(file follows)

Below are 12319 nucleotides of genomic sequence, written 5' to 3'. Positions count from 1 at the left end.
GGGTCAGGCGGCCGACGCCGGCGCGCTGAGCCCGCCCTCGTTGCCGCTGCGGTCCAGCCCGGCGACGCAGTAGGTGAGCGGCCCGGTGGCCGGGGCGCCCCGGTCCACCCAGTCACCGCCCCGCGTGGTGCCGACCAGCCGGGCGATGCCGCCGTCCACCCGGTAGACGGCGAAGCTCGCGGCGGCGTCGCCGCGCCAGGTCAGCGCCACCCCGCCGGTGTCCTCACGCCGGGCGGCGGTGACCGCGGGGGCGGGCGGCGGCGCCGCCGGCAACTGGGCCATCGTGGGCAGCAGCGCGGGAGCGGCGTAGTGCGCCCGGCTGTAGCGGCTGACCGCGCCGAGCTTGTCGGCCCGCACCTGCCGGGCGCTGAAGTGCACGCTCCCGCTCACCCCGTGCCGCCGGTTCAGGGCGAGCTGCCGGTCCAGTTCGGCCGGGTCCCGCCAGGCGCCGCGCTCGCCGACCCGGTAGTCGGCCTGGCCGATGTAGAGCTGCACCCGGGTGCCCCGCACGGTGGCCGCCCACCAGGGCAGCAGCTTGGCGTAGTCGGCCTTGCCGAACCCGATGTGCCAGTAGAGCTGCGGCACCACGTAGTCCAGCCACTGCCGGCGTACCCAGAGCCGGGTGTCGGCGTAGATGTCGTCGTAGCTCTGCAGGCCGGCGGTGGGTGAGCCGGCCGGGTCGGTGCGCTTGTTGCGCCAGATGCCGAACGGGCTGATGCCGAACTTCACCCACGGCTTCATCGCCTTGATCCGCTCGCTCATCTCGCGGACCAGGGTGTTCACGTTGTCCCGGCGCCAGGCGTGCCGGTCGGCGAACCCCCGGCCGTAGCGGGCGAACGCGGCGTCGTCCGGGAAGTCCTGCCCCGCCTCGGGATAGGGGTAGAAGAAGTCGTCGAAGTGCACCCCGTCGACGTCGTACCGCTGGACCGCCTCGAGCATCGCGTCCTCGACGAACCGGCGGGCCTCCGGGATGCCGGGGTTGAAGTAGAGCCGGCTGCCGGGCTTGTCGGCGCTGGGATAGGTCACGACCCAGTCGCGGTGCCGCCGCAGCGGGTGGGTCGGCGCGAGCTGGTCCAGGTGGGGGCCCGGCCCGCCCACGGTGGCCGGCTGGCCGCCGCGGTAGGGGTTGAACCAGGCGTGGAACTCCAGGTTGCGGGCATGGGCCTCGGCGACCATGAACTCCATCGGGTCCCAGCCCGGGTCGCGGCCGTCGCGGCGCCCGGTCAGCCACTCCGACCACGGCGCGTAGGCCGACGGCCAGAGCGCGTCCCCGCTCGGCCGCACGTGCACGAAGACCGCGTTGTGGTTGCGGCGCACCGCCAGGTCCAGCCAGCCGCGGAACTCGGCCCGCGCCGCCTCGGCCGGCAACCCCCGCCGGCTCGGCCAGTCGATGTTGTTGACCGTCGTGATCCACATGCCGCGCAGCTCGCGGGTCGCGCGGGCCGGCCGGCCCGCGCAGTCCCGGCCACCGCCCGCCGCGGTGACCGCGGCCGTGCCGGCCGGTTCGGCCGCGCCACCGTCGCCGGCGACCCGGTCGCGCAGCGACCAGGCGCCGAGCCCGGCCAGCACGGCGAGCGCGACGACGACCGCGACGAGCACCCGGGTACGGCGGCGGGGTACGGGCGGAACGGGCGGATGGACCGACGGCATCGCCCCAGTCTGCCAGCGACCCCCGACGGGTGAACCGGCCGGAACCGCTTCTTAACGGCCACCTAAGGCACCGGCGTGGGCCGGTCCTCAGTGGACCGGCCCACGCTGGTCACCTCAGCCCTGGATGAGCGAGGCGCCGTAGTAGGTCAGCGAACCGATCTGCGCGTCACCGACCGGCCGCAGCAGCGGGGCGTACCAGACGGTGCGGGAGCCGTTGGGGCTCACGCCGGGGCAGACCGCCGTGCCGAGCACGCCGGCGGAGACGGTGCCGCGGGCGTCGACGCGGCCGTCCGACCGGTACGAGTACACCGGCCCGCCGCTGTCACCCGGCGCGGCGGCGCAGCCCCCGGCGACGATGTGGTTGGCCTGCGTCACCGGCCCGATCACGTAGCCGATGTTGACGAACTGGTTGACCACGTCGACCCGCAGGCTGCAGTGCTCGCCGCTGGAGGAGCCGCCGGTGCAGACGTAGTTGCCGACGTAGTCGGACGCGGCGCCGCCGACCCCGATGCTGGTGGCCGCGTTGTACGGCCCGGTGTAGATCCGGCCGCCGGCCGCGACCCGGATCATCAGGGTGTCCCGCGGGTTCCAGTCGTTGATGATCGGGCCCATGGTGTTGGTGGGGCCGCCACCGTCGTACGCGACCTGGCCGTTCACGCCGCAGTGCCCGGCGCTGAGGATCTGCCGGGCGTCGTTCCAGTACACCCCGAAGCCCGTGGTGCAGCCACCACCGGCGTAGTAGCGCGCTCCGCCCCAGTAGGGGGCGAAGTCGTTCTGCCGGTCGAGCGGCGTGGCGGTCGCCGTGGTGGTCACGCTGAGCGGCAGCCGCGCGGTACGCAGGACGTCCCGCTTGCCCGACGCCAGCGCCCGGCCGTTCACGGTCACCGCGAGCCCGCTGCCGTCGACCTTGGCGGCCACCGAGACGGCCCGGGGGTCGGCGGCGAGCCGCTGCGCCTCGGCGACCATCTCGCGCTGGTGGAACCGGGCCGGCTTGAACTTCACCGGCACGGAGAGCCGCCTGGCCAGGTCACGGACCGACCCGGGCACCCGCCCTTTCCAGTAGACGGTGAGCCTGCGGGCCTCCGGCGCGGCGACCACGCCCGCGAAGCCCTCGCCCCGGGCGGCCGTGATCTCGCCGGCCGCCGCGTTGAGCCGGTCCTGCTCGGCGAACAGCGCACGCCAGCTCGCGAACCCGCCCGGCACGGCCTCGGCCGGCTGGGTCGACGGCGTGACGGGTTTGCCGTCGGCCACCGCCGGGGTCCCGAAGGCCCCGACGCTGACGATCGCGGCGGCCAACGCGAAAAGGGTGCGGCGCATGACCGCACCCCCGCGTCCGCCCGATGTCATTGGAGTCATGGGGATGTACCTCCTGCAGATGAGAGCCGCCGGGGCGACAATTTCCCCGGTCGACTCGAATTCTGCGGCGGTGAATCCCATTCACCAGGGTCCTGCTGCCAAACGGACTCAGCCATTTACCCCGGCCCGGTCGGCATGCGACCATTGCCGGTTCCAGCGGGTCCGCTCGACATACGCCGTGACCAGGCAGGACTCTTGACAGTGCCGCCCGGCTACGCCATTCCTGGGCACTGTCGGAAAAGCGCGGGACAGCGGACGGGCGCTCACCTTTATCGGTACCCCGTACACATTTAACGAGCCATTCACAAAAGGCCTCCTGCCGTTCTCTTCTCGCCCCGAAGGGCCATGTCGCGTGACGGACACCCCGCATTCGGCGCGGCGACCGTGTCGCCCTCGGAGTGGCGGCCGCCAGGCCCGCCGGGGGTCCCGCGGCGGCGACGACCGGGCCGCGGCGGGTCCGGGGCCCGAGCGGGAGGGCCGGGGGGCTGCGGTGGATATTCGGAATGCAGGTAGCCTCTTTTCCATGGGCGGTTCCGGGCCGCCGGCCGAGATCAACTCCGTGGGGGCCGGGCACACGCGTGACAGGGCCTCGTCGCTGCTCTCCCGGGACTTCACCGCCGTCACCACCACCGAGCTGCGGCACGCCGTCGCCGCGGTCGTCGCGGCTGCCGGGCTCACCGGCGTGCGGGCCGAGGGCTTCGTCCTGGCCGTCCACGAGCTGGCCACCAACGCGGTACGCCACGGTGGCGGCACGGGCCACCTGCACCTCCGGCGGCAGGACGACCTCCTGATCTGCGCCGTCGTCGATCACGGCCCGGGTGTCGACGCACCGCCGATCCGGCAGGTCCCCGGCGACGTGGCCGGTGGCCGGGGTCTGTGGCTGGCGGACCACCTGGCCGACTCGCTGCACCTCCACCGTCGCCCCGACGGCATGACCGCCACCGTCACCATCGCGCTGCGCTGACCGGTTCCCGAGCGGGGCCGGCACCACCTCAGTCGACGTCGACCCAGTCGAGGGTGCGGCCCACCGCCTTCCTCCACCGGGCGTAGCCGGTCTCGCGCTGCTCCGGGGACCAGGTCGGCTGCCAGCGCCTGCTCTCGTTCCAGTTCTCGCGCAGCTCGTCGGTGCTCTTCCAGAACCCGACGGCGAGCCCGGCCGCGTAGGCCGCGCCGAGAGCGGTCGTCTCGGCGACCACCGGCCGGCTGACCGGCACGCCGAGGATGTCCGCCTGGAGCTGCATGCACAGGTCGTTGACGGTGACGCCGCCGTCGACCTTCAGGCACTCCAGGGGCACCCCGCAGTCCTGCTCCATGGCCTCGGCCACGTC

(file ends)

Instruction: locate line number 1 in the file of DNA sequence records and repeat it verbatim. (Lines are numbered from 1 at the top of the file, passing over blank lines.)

Below are 12319 nucleotides of genomic sequence, written 5' to 3'. Positions count from 1 at the left end.